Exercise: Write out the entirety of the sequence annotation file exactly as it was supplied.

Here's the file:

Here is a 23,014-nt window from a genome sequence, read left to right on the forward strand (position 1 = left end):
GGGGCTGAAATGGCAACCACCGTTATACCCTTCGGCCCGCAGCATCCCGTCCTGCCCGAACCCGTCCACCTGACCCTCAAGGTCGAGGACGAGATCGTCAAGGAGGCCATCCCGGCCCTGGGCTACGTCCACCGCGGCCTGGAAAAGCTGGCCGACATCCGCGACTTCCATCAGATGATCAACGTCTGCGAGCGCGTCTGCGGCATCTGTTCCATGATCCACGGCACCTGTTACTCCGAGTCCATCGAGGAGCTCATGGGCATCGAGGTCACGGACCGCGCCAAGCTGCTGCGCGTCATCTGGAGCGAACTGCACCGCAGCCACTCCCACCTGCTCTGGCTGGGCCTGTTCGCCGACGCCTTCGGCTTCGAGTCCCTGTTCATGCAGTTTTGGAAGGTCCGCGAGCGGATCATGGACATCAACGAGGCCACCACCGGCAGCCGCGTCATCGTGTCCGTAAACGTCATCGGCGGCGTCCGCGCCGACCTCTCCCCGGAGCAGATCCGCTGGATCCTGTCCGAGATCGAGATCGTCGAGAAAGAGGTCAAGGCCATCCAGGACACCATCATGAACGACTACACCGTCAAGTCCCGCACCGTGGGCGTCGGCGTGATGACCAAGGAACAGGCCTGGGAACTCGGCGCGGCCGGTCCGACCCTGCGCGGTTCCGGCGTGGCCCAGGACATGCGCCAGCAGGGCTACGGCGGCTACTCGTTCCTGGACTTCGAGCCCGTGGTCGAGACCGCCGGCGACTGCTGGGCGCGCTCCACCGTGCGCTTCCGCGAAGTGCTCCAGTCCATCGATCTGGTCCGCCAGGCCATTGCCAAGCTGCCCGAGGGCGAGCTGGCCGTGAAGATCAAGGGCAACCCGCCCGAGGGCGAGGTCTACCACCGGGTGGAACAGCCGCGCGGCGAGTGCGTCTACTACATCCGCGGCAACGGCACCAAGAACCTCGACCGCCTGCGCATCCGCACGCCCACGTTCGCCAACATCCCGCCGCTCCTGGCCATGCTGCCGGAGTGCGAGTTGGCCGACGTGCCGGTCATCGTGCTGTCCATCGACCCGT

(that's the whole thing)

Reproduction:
Here is a 23,014-nt window from a genome sequence, read left to right on the forward strand (position 1 = left end):
GGGGCTGAAATGGCAACCACCGTTATACCCTTCGGCCCGCAGCATCCCGTCCTGCCCGAACCCGTCCACCTGACCCTCAAGGTCGAGGACGAGATCGTCAAGGAGGCCATCCCGGCCCTGGGCTACGTCCACCGCGGCCTGGAAAAGCTGGCCGACATCCGCGACTTCCATCAGATGATCAACGTCTGCGAGCGCGTCTGCGGCATCTGTTCCATGATCCACGGCACCTGTTACTCCGAGTCCATCGAGGAGCTCATGGGCATCGAGGTCACGGACCGCGCCAAGCTGCTGCGCGTCATCTGGAGCGAACTGCACCGCAGCCACTCCCACCTGCTCTGGCTGGGCCTGTTCGCCGACGCCTTCGGCTTCGAGTCCCTGTTCATGCAGTTTTGGAAGGTCCGCGAGCGGATCATGGACATCAACGAGGCCACCACCGGCAGCCGCGTCATCGTGTCCGTAAACGTCATCGGCGGCGTCCGCGCCGACCTCTCCCCGGAGCAGATCCGCTGGATCCTGTCCGAGATCGAGATCGTCGAGAAAGAGGTCAAGGCCATCCAGGACACCATCATGAACGACTACACCGTCAAGTCCCGCACCGTGGGCGTCGGCGTGATGACCAAGGAACAGGCCTGGGAACTCGGCGCGGCCGGTCCGACCCTGCGCGGTTCCGGCGTGGCCCAGGACATGCGCCAGCAGGGCTACGGCGGCTACTCGTTCCTGGACTTCGAGCCCGTGGTCGAGACCGCCGGCGACTGCTGGGCGCGCTCCACCGTGCGCTTCCGCGAAGTGCTCCAGTCCATCGATCTGGTCCGCCAGGCCATTGCCAAGCTGCCCGAGGGCGAGCTGGCCGTGAAGATCAAGGGCAACCCGCCCGAGGGCGAGGTCTACCACCGGGTGGAACAGCCGCGCGGCGAGTGCGTCTACTACATCCGCGGCAACGGCACCAAGAACCTCGACCGCCTGCGCATCCGCACGCCCACGTTCGCCAACATCCCGCCGCTCCTGGCCATGCTGCCGGAGTGCGAGTTGGCCGACGTGCCGGTCATCGTGCTGTCCATCGACCCGT